A Future-Present of the Networked City

[Fusione #1, 2007]

I recently re-stumbled upon Giacomo Costa’s fantastical urban images.  Revisiting them a second time brought to mind recent discussions of Varnelis’ Infrastructural City.  In particular, the images above and below provide an immersive rendering of the odd possibility of towing icebergs to Los Angeles to provide a new source of water for the city.

[Consistenza #5, 2008]

[Fusione #3, 2007]

Giacosta’s images illustrate an infrastructural future on a technical trajectory similar to Los Angeles, only with a little more emphasis on the apocalyptic.  The cinematic quality of Giacosta’s environments read like a Brazil-esque infrastructure of excessive pipes and conduits enabling the mobility of landscape and water from diminishing and ever-further resources.  We are immersed in a collateral urbanism made more overt;  BladeRunner’s infrastructural correlate of a complex future dystopia.  The complete lack of people within the imagery enhance the feeling that something has seriously gone awry, perhaps something like the contagious desolation and terror of 28 Days Later.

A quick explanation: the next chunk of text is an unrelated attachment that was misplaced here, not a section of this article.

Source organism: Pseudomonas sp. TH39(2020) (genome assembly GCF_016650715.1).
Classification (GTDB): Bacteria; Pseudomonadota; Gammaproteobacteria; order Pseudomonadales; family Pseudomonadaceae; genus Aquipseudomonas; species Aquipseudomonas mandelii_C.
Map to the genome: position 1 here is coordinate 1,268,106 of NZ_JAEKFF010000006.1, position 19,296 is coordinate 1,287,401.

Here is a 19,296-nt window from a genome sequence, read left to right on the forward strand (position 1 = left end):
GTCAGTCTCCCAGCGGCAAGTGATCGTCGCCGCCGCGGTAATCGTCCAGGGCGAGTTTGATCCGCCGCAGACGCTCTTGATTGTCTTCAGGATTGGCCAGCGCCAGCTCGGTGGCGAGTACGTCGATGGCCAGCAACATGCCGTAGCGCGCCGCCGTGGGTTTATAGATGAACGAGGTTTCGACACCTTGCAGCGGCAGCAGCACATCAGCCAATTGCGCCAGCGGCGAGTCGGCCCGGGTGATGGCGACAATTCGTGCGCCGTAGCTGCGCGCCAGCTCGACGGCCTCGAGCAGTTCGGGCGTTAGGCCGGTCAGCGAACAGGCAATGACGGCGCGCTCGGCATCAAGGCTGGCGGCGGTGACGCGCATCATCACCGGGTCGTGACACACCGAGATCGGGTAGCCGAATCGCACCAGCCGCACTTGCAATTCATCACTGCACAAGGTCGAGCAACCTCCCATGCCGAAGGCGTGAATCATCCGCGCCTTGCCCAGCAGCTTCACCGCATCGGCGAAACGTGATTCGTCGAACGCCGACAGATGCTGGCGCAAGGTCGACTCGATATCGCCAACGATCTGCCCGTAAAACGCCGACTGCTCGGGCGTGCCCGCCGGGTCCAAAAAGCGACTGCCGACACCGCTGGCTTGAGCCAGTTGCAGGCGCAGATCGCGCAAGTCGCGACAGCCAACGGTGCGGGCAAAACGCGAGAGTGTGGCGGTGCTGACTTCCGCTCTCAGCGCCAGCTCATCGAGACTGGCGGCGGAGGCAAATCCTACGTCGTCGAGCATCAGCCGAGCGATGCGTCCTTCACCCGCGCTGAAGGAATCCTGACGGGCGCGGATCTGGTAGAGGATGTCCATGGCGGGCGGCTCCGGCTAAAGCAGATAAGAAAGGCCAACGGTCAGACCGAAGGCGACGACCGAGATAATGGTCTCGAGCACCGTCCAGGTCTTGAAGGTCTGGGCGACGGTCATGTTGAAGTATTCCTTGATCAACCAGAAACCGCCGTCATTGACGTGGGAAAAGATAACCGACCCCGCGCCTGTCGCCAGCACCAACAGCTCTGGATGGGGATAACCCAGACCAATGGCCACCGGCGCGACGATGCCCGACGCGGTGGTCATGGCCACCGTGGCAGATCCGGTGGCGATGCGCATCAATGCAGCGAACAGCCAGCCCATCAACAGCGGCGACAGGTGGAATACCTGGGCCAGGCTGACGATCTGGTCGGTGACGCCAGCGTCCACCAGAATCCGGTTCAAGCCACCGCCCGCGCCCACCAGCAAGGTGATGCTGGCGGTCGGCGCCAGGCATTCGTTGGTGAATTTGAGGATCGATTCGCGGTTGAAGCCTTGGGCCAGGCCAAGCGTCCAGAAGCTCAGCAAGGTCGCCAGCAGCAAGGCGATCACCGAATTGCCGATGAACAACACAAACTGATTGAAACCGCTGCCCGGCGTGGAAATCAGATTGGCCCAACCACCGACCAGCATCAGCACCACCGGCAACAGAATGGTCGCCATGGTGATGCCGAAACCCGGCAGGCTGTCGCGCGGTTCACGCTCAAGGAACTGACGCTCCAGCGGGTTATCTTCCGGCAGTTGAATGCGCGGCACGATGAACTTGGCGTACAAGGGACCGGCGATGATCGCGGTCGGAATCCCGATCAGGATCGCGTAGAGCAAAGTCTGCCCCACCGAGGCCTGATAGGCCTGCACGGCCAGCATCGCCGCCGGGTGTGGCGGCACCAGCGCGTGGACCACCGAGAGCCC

[Scena #21, 2004]

[Scena #4, 2004]

How future are these scenarios?  Giacosta’s images of massive dams (the Scena series, above) bear a surprising similarly to Edward Burntynsky’s documentary photographs of China’s Three Gorges Dam (below).

[Dam #4, Three Gorges Dam Project, Yangtze River, 2002]

[Dam #6, Three Gorges Dam Project, Yangtze River, 2005]

[Feng Jie #3, Three Gorges Dam Project, Yangtze River, 2002]

Burntynsky’s documentation of the Yangtze’s fields of demolition debris looks just like the scattered detritus seen in Giacosta’s cities.  However in Burntynsky’s documentaries, living organisms such as trees and people still inhabit these landscapes, albeit provisionally.  Life, however transformed, resiliently persists.  One can’t quite tell if the same is true in Giacosta’s futures.

[Construzione #1, 2008]

[Bao Steel #2, Shanghai, 2005]

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